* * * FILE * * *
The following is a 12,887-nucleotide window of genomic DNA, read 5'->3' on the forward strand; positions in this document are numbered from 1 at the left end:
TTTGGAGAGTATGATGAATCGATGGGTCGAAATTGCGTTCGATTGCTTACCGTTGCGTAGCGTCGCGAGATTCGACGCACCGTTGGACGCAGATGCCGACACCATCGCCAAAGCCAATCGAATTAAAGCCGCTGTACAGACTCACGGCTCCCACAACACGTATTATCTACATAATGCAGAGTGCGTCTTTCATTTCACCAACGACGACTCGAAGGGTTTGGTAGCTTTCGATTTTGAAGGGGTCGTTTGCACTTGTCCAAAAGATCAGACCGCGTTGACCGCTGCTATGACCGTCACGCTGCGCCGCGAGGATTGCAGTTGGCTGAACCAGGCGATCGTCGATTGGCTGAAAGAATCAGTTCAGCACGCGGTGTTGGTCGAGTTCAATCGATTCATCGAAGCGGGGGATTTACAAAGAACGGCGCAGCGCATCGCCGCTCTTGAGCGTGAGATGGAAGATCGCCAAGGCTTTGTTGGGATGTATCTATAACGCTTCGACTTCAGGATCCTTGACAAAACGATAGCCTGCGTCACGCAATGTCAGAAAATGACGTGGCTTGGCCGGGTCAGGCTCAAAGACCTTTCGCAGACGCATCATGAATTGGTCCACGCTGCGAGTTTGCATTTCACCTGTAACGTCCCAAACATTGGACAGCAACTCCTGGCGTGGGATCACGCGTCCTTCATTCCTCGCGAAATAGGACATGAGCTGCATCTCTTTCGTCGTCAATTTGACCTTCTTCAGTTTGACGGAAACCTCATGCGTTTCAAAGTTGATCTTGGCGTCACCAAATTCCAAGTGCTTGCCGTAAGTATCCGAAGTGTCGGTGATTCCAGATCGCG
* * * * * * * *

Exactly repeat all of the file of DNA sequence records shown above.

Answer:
The following is a 12,887-nucleotide window of genomic DNA, read 5'->3' on the forward strand; positions in this document are numbered from 1 at the left end:
TTTGGAGAGTATGATGAATCGATGGGTCGAAATTGCGTTCGATTGCTTACCGTTGCGTAGCGTCGCGAGATTCGACGCACCGTTGGACGCAGATGCCGACACCATCGCCAAAGCCAATCGAATTAAAGCCGCTGTACAGACTCACGGCTCCCACAACACGTATTATCTACATAATGCAGAGTGCGTCTTTCATTTCACCAACGACGACTCGAAGGGTTTGGTAGCTTTCGATTTTGAAGGGGTCGTTTGCACTTGTCCAAAAGATCAGACCGCGTTGACCGCTGCTATGACCGTCACGCTGCGCCGCGAGGATTGCAGTTGGCTGAACCAGGCGATCGTCGATTGGCTGAAAGAATCAGTTCAGCACGCGGTGTTGGTCGAGTTCAATCGATTCATCGAAGCGGGGGATTTACAAAGAACGGCGCAGCGCATCGCCGCTCTTGAGCGTGAGATGGAAGATCGCCAAGGCTTTGTTGGGATGTATCTATAACGCTTCGACTTCAGGATCCTTGACAAAACGATAGCCTGCGTCACGCAATGTCAGAAAATGACGTGGCTTGGCCGGGTCAGGCTCAAAGACCTTTCGCAGACGCATCATGAATTGGTCCACGCTGCGAGTTTGCATTTCACCTGTAACGTCCCAAACATTGGACAGCAACTCCTGGCGTGGGATCACGCGTCCTTCATTCCTCGCGAAATAGGACATGAGCTGCATCTCTTTCGTCGTCAATTTGACCTTCTTCAGTTTGACGGAAACCTCATGCGTTTCAAAGTTGATCTTGGCGTCACCAAATTCCAAGTGCTTGCCGTAAGTATCCGAAGTGTCGGTGATTCCAGATCGCG